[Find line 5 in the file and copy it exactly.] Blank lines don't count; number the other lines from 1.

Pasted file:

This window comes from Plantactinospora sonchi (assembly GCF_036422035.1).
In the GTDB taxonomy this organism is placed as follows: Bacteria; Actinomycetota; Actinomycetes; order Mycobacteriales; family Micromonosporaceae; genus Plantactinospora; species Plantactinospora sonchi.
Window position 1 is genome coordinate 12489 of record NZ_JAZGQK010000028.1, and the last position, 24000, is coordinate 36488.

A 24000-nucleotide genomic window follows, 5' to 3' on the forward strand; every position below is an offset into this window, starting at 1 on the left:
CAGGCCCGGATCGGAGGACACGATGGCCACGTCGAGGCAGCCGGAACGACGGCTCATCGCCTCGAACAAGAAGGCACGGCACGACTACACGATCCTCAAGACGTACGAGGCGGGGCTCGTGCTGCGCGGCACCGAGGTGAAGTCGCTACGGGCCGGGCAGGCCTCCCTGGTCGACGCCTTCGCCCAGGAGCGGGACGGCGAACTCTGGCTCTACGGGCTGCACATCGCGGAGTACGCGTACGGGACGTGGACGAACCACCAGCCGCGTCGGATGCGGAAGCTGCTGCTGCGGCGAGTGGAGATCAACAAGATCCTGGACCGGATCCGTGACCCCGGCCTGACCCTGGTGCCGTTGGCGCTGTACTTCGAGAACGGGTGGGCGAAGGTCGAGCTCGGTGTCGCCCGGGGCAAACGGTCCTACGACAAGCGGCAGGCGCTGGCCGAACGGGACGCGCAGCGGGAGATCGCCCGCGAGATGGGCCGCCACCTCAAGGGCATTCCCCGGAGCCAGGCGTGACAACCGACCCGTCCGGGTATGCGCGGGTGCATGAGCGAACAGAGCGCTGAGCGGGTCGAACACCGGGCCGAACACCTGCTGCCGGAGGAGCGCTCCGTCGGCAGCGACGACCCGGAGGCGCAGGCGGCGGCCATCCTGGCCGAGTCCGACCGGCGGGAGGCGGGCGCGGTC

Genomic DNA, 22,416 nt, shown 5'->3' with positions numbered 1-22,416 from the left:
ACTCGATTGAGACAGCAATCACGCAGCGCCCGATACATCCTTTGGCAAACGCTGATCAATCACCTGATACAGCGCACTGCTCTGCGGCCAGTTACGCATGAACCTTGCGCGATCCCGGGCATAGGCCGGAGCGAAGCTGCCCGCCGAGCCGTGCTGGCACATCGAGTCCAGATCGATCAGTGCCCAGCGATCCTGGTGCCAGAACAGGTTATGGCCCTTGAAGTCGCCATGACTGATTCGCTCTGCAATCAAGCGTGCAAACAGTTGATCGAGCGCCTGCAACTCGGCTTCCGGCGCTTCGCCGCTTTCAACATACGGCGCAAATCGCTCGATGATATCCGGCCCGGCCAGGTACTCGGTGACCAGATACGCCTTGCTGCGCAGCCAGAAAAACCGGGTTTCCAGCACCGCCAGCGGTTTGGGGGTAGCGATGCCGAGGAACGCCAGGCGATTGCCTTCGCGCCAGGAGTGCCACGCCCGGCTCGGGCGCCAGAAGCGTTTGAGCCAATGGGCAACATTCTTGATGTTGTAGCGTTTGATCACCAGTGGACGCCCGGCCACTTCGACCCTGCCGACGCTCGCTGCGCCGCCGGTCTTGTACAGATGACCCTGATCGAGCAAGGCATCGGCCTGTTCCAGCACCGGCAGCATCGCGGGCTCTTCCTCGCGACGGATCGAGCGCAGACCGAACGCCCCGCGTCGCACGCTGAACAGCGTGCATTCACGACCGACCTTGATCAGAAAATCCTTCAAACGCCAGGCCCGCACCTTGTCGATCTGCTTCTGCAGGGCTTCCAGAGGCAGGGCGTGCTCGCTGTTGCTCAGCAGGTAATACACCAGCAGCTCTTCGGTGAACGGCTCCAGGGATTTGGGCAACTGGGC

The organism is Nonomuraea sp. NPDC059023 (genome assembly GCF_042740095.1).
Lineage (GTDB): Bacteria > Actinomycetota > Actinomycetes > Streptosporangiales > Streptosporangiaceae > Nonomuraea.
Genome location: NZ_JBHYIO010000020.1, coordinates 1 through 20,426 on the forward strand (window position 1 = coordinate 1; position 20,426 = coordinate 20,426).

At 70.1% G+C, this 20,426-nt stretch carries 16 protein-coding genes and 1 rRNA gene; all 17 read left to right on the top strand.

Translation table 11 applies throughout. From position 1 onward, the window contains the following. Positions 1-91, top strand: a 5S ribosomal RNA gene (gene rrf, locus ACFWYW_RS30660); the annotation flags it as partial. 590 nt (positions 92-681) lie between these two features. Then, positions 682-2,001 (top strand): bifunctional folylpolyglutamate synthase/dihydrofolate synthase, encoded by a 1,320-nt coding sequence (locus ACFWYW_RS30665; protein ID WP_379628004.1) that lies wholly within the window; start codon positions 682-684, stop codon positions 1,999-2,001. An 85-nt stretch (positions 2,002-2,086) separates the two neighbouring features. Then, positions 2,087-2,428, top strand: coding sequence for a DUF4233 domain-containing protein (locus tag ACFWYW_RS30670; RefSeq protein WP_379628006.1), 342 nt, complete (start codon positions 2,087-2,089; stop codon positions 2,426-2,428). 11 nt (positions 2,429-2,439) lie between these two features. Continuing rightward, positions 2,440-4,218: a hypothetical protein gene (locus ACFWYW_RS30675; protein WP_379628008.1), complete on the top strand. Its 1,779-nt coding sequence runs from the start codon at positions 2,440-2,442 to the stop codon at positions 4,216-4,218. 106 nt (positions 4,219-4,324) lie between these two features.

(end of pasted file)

CAGGCCCGGATCGGAGGACACGATGGCCACGTCGAGGCAGCCGGAACGACGGCTCATCGCCTCGAACAAGAAGGCACGGCACGACTACACGATCCTCAAGACGTACGAGGCGGGGCTCGTGCTGCGCGGCACCGAGGTGAAGTCGCTACGGGCCGGGCAGGCCTCCCTGGTCGACGCCTTCGCCCAGGAGCGGGACGGCGAACTCTGGCTCTACGGGCTGCACATCGCGGAGTACGCGTACGGGACGTGGACGAACCACCAGCCGCGTCGGATGCGGAAGCTGCTGCTGCGGCGAGTGGAGATCAACAAGATCCTGGACCGGATCCGTGACCCCGGCCTGACCCTGGTGCCGTTGGCGCTGTACTTCGAGAACGGGTGGGCGAAGGTCGAGCTCGGTGTCGCCCGGGGCAAACGGTCCTACGACAAGCGGCAGGCGCTGGCCGAACGGGACGCGCAGCGGGAGATCGCCCGCGAGATGGGCCGCCACCTCAAGGGCATTCCCCGGAGCCAGGCGTGACAACCGACCCGTCCGGGTATGCGCGGGTGCATGAGCGAACAGAGCGCTGAGCGGGTCGAACACCGGGCCGAACACCTGCTGCCGGAGGAGCGCTCCGTCGGCAGCGACGACCCGGAGGCGCAGGCGGCGGCCATCCTGGCCGAGTCCGACCGGCGGGAGGCGGGCGCGGTC